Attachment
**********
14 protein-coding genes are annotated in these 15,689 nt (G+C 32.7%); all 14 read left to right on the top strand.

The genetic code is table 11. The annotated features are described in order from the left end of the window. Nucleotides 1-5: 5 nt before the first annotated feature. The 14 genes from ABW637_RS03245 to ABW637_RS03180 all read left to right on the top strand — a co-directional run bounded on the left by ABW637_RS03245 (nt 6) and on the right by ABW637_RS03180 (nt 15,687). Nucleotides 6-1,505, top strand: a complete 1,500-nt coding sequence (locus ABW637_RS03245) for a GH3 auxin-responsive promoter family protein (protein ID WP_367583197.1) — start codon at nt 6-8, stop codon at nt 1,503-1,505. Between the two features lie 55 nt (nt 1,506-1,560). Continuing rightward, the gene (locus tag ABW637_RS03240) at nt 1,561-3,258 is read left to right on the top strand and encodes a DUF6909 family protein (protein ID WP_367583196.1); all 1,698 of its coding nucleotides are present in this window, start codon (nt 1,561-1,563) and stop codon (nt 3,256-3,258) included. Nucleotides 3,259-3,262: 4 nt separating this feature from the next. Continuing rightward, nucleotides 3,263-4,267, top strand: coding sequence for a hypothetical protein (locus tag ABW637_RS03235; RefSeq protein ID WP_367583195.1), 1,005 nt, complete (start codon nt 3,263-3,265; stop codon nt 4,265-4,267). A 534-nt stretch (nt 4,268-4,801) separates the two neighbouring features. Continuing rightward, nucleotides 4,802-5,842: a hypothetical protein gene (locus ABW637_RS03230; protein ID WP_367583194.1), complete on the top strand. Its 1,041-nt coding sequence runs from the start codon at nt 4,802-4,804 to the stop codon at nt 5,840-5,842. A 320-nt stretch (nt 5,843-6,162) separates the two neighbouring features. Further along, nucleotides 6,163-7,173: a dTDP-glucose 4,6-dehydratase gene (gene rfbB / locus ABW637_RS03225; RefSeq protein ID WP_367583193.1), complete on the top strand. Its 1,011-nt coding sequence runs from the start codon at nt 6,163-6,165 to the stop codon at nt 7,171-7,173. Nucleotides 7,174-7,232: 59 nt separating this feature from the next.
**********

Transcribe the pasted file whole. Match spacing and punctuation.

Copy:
14 protein-coding genes are annotated in these 15,689 nt (G+C 32.7%); all 14 read left to right on the top strand.

The genetic code is table 11. The annotated features are described in order from the left end of the window. Nucleotides 1-5: 5 nt before the first annotated feature. The 14 genes from ABW637_RS03245 to ABW637_RS03180 all read left to right on the top strand — a co-directional run bounded on the left by ABW637_RS03245 (nt 6) and on the right by ABW637_RS03180 (nt 15,687). Nucleotides 6-1,505, top strand: a complete 1,500-nt coding sequence (locus ABW637_RS03245) for a GH3 auxin-responsive promoter family protein (protein ID WP_367583197.1) — start codon at nt 6-8, stop codon at nt 1,503-1,505. Between the two features lie 55 nt (nt 1,506-1,560). Continuing rightward, the gene (locus tag ABW637_RS03240) at nt 1,561-3,258 is read left to right on the top strand and encodes a DUF6909 family protein (protein ID WP_367583196.1); all 1,698 of its coding nucleotides are present in this window, start codon (nt 1,561-1,563) and stop codon (nt 3,256-3,258) included. Nucleotides 3,259-3,262: 4 nt separating this feature from the next. Continuing rightward, nucleotides 3,263-4,267, top strand: coding sequence for a hypothetical protein (locus tag ABW637_RS03235; RefSeq protein ID WP_367583195.1), 1,005 nt, complete (start codon nt 3,263-3,265; stop codon nt 4,265-4,267). A 534-nt stretch (nt 4,268-4,801) separates the two neighbouring features. Continuing rightward, nucleotides 4,802-5,842: a hypothetical protein gene (locus ABW637_RS03230; protein ID WP_367583194.1), complete on the top strand. Its 1,041-nt coding sequence runs from the start codon at nt 4,802-4,804 to the stop codon at nt 5,840-5,842. A 320-nt stretch (nt 5,843-6,162) separates the two neighbouring features. Further along, nucleotides 6,163-7,173: a dTDP-glucose 4,6-dehydratase gene (gene rfbB / locus ABW637_RS03225; RefSeq protein ID WP_367583193.1), complete on the top strand. Its 1,011-nt coding sequence runs from the start codon at nt 6,163-6,165 to the stop codon at nt 7,171-7,173. Nucleotides 7,174-7,232: 59 nt separating this feature from the next.